U.S. Air Force Capt. Dakota Newton, a 14th Fighter Squadron standards and evaluations liaison officer, climbs a ladder to the cockpit of an F-16 Fighting Falcon prior to the start of a bilateral exercise at Misawa Air Base, April 19, 2017. Exercises such as this enhance inoperability between the Air Force and Japan Air Self-Defense Forces and showcase the long standing military partnership and commitment between the two nations ensuring security and stability throughout the Indo Asia Pacific region. (U.S. Air Force photo by Staff Sgt. Melanie A. Hutto)

U.S. Air Force Capt. Dakota Newton, a 14th Fighter Squadron standards and evaluations liaison officer, climbs a ladder to the cockpit of an F-16 Fighting Falcon prior to the start of a bilateral exercise at Misawa Air Base, April 19, 2017. Exercises such as this enhance interoperability between the Air Force and Japan Air Self-Defense Forces and showcases the long standing military partnership and commitment between the two nations ensuring security and stability throughout the Indo-Asia-Pacific region. (U.S. Air Force photo by Staff Sgt. Melanie A. Hutto)

A 14th Fighter Squadron F-16 Fighting Falcon soars into the sky at Misawa Air Base, Japan, April 19, 2017. A total of eight F-16 Fighting Falcons flew in a bilateral exercise, along with eight F-15DJ Eagle, two Mitsubishi F-2As, two C-130E Hercules, and a Boeing E-767 airborne early warning and control aircraft belonging to Koku-Jieitai units at Misawa and Chitose Air Bases. The bi-annual exercise has been planned for several months prior to execution. The 35th Fighter Wing provides continuous operational support that contributes to peace in the Pacific and the mutual defense of Japan. (U.S. Air Force photo by Staff Sgt. Melanie A. Hutto)

A U.S. Air Force F-16 Fighting Falcon assigned to the 14th Fighter Squadron, soars into the sky at Misawa Air Base, Japan, April 19, 2017. A total of eight F-16 Fighting Falcons flew in a bilateral exercise, along with eight F-15DJ Eagles, two Mitsubishi F-2As, two C-130E Hercules, and a Boeing E-767 airborne early warning and control aircraft belonging to Koku-Jieitai units at Misawa and Chitose Air Bases. The bi-annual exercise has been planned for several months prior to execution. The 35th Fighter Wing provides continuous operational support that contributes to peace in the Pacific and the mutual defense of Japan. (U.S. Air Force photo by Staff Sgt. Melanie A. Hutto)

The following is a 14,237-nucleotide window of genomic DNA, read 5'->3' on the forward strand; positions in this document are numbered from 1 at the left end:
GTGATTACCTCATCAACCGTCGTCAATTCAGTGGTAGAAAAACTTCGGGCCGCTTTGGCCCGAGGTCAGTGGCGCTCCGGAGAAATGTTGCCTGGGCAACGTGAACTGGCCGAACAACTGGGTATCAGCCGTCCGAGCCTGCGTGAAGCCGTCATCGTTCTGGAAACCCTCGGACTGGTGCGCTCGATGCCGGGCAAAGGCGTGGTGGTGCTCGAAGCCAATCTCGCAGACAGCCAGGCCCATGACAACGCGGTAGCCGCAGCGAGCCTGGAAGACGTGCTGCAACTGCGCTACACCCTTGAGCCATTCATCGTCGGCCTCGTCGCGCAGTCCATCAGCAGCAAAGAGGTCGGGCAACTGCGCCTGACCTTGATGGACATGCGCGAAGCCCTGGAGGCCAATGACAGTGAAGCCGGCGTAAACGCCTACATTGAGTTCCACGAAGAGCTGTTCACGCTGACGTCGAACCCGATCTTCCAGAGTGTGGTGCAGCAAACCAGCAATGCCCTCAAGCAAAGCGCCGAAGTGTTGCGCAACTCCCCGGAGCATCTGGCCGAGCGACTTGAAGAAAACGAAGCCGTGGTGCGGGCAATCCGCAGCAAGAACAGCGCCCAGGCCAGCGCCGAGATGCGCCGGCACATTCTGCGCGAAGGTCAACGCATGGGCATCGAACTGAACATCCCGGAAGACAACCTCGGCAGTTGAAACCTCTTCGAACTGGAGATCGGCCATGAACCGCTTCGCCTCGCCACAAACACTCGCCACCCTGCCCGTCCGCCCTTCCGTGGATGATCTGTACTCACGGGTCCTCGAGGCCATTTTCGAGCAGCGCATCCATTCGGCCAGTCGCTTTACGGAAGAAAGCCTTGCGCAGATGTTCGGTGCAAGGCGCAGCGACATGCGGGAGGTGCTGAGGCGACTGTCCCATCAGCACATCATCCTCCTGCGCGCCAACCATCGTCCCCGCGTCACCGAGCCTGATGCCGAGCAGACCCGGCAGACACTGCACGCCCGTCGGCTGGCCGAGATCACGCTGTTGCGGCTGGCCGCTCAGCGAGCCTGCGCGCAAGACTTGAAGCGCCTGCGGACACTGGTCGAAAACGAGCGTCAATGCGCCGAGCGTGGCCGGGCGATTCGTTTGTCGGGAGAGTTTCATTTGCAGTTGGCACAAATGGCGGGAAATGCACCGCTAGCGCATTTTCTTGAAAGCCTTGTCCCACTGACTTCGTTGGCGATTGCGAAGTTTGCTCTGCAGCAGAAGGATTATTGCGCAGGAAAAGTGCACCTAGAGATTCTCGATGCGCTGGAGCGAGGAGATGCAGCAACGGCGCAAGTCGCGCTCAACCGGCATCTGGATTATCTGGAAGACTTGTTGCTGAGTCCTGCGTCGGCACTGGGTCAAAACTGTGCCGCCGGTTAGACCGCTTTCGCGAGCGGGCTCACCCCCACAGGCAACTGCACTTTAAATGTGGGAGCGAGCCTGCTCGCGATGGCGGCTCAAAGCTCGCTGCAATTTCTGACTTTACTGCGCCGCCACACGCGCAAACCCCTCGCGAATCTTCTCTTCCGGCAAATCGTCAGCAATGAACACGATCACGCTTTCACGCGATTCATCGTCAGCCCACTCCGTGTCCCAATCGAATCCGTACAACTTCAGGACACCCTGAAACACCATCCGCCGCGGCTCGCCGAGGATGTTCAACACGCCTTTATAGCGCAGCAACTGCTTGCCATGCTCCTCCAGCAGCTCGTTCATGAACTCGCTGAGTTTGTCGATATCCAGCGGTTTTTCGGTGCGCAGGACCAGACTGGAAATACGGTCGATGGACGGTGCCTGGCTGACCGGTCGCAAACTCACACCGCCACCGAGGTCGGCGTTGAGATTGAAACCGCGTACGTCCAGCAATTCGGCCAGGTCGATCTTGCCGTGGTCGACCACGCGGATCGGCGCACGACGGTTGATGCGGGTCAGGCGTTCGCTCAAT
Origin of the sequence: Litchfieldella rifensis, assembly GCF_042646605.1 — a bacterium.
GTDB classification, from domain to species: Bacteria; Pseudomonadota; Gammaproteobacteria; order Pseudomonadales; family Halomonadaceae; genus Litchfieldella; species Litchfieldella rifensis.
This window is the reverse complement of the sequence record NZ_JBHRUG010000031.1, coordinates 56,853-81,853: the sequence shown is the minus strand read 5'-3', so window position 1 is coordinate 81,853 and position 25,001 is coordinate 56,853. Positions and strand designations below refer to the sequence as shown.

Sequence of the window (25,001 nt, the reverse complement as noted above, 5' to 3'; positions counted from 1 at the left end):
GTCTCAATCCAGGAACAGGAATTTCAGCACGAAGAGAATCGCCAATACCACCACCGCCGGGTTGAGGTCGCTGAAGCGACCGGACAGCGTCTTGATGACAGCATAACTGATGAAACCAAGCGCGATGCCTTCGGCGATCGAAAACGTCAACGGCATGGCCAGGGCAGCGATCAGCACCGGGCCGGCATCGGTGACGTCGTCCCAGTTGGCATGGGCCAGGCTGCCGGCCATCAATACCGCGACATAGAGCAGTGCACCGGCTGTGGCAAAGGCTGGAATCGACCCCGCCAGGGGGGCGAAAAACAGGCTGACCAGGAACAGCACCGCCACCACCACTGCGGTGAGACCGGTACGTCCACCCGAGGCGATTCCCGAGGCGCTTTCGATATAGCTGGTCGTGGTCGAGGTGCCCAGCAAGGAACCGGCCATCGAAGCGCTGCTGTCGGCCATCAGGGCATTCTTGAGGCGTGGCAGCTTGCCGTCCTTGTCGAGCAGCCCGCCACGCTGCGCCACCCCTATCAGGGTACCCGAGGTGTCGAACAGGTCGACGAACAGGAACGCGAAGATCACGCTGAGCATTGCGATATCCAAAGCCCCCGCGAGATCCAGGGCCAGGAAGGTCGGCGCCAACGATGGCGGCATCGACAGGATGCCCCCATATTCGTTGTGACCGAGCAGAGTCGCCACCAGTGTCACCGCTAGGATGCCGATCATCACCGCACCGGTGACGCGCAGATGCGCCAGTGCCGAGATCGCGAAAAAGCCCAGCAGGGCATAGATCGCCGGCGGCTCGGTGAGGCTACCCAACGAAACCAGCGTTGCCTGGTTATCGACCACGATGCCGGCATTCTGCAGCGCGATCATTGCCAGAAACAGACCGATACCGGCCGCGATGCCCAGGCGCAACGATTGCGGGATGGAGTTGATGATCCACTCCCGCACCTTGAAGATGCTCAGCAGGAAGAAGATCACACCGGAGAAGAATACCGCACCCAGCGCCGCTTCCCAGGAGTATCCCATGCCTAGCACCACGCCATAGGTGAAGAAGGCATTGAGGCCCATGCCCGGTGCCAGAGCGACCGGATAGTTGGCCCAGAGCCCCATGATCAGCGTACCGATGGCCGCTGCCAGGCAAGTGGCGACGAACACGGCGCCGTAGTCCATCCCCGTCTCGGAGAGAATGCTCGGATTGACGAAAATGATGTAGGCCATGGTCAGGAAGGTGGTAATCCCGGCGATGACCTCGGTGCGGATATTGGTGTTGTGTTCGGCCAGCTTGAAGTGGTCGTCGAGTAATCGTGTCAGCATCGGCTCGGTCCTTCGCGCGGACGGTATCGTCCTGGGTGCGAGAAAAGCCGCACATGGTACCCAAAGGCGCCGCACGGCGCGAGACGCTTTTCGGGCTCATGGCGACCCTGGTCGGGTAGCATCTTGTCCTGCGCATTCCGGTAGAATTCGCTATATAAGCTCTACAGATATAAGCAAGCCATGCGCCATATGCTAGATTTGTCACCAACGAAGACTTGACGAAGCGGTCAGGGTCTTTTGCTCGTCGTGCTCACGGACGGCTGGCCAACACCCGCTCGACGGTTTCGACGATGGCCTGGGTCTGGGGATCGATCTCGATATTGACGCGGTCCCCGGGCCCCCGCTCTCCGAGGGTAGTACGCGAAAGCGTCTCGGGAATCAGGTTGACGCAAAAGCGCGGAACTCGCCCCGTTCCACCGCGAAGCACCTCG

MISAWA AIR BASE, Japan -- Misawa's Wild Weasels and the Japan Air Self-Defense Force (Koku-Jieitai) strengthened their combat capabilities during a large force bilateral exercise, April 16 to 21.

The bi-annual training exercise incorporates a multitude of aircraft from the U.S. and Japanese fleet into air-to-air combat and suppression of enemy forces scenarios.

A total of eight F-16 Fighting Falcons from Misawa’s 35th Fighter Wing flew in the exercise, along with eight F-15DJ Eagles, two Mitsubishi F-2As, two C-130E Hercules, and a Boeing E-767 airborne early warning and control aircraft belonging to Koku-Jieitai units at Misawa and Chitose Air Bases.

“Working hand-in-hand with allies across the Pacific during training not only builds a foundation to address war-time contingencies but grants both forces to gain a better understanding of each other’s procedures and skill,” said Lt. Col. Matthew Kenkel, the 14th Fighter Squadron director of operations. “During a real world event is not the time to have a breakdown in communication or mission set.”

During the exercise aircraft, simulating enemy aircraft, also known as “Red Air”, challenged friendly aircraft known as “Blue Air”. The USAF and JASDF were integrated playing positions on both sides.

"Each facet had specific locations to be at when the fight began; the Blue Air setting up to defend their lane in defensive counter air or to push into their target area in the strike mission while the Red air set up their presentations in the opposite end of the airspace," Kenkel stated.

Flying activities took place high over the U.S. Pacific Command area of responsibility, where they employed offensive and defensive counter-air maneuvers. This training allowed those involved a realistic simulation of what to expect in combat.

This exercise is not the only chance that the fighter pilots get to fly with their Japanese counterparts, but it is one of the few chances to do it so close to home.

“This training is beneficial for everybody,” said Kenkel. “We train with the JASDF in world-wide exercises with upwards of 80 aircraft working together where the desired learning objectives are set by higher echelons. This exercise is localized to the fighter squadrons from Chitose and Misawa to incorporate smaller scaled learning objectives that are closer to home.”

International partnerships continue to reinforce unified efforts to address 21st century threats. Shared principles, a common view of threats, and commitment to cooperation provide far greater security and stability throughout the Indo-Asia-Pacific region. The continually changing global security environment requires increased and improved communications and coordination among the numerous agencies and organizations working to achieve national security.

“This exercise is a great opportunity to accomplish large force employment between the 14th Fighter Squadron and the Japan Air Self-Defense Force,” said Lt. Col. Mark Heusinkveld, the 14th Fighter Squadron commander. “Our countries’ air forces provide a continual airpower presence that contributes to peace in the Pacific and the mutual defense of Japan. These bilateral exercises keep both forces ready at a moment's notice and fosters a deeper sense of trust between the two fighting forces.”